What if John Madden mistakes Calvin Johnson's thigh for a turducken?
Calvin Johnson is physically the most dominant receiver in football. He has the agility of a 200-pound receiver and the physicality of a power forward and tight end combined into a frame that makes most defensive backs feel a sudden urge to empty their bladders. If Johnson is lost for the season, the Lions have enough weapons to remain a productive fantasy offense, but dominant play is unlikely.
Titus Young, WR – The third-year receiver from Boise State has been dominant in training camp. He's stylistically similar to DeSean Jackson, but more physical after the catch. Young has blinding quickness, excellent deep speed, and terrific skill in open space. He and Matt Stafford established a rapport during Young's rookie year and that connection demonstrated incremental development down the stretch. Young should see a lot of single coverage with Calvin Johnson on the field. And until Young can prove he's good enough to warrant bracket coverage, Young will continue to see these looks after Johnson is hurt. There will still be enough single coverage opportunities to acquire Young after Johnson goes down, especially off play action. Expect WR2 production from Young if his scenario happens.
Brandon Pettigrew, TE – the lack of proven weaponry on the perimeter will make Pettigrew a more targeted player if Johnson gets hurt. Pettigrew is a consistent safety blanket with big-play upside as a seam player and red zone threat. This team could opt for more play action involving the tight end if Johnson is lost for the year. This could make Pettigrew a fantasy player closer to the top-tier starters than many may realize.
Kevin Smith, RB – Jahvid Best is still an uncertainty to play this season, and certainly to see the field as a starter, so Smith is the most versatile and consistent threat this team has in the backfield. Without Calvin Johnson and before Titus Young proves his meddle, opposing defenses will make the Lions offense earn its yards on the ground. If that's the case, Smith is the player to own. He's a tough, agile runner with a style similar to Marcus Allen: stronger than you think, slippery, and capable of big plays once he's in the second level.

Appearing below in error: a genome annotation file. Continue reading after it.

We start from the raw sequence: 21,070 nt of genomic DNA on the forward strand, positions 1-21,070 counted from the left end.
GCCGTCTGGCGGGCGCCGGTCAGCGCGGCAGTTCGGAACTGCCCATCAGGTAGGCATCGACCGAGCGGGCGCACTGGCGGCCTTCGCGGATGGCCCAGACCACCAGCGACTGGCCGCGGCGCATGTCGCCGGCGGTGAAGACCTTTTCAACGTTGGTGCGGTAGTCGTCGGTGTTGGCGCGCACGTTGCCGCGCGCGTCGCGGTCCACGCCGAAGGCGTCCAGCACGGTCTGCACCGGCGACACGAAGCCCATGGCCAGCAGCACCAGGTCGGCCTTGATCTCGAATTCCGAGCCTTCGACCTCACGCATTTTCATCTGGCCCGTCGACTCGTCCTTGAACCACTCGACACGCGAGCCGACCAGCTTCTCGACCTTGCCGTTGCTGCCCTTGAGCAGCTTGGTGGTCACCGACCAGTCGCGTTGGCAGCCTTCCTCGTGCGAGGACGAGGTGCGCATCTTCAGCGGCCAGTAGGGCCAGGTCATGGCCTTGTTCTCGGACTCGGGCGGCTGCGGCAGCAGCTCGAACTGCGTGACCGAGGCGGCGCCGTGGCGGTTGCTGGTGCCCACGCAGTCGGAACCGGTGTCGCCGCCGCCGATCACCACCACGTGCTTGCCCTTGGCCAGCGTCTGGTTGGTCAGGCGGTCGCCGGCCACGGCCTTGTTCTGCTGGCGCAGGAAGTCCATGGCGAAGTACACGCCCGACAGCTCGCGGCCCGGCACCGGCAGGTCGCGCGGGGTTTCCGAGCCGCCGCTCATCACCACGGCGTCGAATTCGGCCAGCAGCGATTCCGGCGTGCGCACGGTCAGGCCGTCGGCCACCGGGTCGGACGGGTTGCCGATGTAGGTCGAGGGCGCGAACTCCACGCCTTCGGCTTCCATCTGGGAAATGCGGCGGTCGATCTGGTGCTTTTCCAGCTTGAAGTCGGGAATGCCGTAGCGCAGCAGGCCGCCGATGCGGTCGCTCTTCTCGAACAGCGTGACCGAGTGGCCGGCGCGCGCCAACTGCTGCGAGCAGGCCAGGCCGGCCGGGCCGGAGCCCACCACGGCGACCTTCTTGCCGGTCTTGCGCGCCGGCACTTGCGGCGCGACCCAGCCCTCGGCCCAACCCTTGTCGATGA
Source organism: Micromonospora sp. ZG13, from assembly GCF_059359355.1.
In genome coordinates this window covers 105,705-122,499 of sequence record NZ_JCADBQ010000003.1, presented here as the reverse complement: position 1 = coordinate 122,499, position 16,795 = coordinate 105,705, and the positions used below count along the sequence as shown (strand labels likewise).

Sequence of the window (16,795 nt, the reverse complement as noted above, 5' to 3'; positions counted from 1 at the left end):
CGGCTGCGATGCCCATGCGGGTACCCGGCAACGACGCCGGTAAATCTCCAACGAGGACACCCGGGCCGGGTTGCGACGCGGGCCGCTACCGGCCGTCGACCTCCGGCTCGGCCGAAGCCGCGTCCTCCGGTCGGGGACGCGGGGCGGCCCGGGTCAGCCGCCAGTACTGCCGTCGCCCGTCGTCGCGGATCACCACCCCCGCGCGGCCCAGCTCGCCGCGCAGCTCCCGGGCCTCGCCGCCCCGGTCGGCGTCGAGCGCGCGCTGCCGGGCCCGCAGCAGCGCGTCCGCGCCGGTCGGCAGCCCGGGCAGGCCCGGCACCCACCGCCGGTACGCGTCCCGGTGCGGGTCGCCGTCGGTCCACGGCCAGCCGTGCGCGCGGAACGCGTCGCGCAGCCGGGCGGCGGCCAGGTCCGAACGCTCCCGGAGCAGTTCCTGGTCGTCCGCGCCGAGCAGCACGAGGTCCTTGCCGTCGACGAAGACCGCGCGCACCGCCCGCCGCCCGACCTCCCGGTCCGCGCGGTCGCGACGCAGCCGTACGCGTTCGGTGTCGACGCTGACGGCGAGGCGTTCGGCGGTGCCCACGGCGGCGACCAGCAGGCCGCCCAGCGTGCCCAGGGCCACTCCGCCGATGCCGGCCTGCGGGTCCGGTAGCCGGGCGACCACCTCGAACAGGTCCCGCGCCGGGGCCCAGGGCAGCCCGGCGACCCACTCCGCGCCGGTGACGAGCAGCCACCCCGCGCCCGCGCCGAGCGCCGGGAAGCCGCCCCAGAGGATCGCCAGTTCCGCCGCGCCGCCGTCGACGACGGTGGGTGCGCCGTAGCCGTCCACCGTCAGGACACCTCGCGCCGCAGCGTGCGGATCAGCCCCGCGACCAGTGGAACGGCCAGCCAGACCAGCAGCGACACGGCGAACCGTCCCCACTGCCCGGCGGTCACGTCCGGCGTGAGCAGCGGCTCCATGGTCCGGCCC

Nate Burleson, WR – Burleson is an exceedingly frustrating player. He was known as a good route runner, reliable pass catcher, and good ball carrier in open space when he entered the league with the Vikings. However, he's been up and down his entire career. He tends to disappear and or disappoint for stretches every year. I wouldn't blame you for selling him if there's a buyer before you have to rely on him.
Jahvid Best, RB – If you drafted Best as anything other than a late-round flier it will be difficult for us to convince you that he's not worth the patience your exhibiting with him. However, if you come to your senses that Best is like a pinball machine that goes tilt at the most inopportune and unlikely moments then maybe you can sell him to another owner with Pollyanna flights of the third-year Cal runner proving the doubters wrong. Of course, you'll need someone like me in league and there's usually only two of us, at most.
Ryan Broyles, WR – The rookie from Oklahoma is a dynamic player and will probably become a popular waiver wire selection if Johnson is hurt midseason. Coming off an ACL tear and entering a new offense, Broyles will probably be two steps slower than he should. If you add him, sell him to the highest bidder and be glad you did. He's a nice dynasty stash, but a productive rookie year will be a major surprise.
Tony Scheffler, TE – The Lions could opt for more two-tight end sets and use Scheffler as the slot player of choice. The former Broncos tight end seems to thrive in that role and Stafford trusts him enough to target in these situations, especially in the red zone.
Stefan Logan, RB/WR – He's a good kick return specialist that many writers will recommend as a sneaky waiver wire pick. It's a glaring overstatement to say that he's overrated.
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